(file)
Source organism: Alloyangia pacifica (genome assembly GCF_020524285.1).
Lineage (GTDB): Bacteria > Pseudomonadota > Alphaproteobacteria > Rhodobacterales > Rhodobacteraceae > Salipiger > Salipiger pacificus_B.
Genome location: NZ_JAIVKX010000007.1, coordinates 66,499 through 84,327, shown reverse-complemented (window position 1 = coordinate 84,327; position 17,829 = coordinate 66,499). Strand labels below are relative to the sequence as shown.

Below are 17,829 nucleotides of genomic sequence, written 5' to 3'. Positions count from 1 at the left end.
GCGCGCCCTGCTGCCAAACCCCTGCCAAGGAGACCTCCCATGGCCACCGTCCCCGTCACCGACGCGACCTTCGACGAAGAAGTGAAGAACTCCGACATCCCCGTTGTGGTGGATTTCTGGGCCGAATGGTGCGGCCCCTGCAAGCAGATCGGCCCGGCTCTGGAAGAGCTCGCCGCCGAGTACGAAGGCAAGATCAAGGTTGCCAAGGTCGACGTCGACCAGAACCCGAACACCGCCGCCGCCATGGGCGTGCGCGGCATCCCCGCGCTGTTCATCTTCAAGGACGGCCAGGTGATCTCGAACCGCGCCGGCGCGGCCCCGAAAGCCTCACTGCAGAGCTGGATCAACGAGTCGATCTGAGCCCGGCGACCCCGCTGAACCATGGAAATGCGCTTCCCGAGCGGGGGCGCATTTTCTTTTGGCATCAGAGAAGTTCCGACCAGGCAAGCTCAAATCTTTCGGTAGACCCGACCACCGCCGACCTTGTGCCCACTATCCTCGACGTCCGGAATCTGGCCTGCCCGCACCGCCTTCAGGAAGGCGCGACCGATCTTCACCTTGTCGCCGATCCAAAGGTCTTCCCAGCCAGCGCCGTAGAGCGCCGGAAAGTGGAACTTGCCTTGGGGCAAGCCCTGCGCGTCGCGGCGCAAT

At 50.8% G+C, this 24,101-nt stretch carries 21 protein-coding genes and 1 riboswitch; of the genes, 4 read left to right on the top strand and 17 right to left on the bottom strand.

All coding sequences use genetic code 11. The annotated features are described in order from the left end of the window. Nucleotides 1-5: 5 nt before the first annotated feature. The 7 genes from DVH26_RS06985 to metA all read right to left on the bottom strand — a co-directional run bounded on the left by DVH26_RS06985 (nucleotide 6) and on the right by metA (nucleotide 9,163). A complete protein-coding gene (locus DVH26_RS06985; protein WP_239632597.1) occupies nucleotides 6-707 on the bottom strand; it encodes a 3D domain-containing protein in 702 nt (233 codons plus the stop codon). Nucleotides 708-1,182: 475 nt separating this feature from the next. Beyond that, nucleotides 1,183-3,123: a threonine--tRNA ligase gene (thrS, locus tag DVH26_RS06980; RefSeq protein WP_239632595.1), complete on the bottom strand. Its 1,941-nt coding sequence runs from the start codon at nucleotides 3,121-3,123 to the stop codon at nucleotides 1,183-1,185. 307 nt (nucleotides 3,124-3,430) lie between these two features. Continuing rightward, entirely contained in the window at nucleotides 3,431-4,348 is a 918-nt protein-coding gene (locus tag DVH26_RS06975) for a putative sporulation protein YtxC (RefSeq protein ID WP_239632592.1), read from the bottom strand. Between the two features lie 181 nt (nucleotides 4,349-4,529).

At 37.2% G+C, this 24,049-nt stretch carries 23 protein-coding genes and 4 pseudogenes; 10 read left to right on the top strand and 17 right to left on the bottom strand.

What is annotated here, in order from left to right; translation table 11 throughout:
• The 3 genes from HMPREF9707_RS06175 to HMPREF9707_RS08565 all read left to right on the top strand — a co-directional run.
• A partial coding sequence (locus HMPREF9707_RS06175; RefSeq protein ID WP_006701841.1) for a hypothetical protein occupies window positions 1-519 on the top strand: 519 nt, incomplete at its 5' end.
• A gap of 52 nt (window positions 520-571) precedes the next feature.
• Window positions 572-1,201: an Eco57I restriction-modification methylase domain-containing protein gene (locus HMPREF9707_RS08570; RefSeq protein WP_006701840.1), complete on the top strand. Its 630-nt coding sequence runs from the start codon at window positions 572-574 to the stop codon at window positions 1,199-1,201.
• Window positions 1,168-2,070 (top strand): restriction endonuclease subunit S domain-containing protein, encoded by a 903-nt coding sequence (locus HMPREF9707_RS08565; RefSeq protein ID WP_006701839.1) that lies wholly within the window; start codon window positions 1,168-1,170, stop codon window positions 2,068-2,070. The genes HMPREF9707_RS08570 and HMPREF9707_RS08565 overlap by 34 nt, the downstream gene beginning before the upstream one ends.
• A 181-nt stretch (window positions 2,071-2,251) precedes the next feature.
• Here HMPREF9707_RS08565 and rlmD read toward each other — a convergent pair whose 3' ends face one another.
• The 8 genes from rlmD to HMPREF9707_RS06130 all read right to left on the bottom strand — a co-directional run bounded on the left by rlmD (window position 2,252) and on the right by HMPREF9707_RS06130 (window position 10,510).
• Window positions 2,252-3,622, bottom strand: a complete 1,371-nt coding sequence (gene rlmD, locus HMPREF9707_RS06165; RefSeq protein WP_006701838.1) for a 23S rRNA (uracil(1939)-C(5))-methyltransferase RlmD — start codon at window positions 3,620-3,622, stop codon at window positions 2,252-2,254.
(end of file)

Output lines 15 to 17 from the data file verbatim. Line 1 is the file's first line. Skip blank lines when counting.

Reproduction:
• A 181-nt stretch (window positions 2,071-2,251) precedes the next feature.
• Here HMPREF9707_RS08565 and rlmD read toward each other — a convergent pair whose 3' ends face one another.
• The 8 genes from rlmD to HMPREF9707_RS06130 all read right to left on the bottom strand — a co-directional run bounded on the left by rlmD (window position 2,252) and on the right by HMPREF9707_RS06130 (window position 10,510).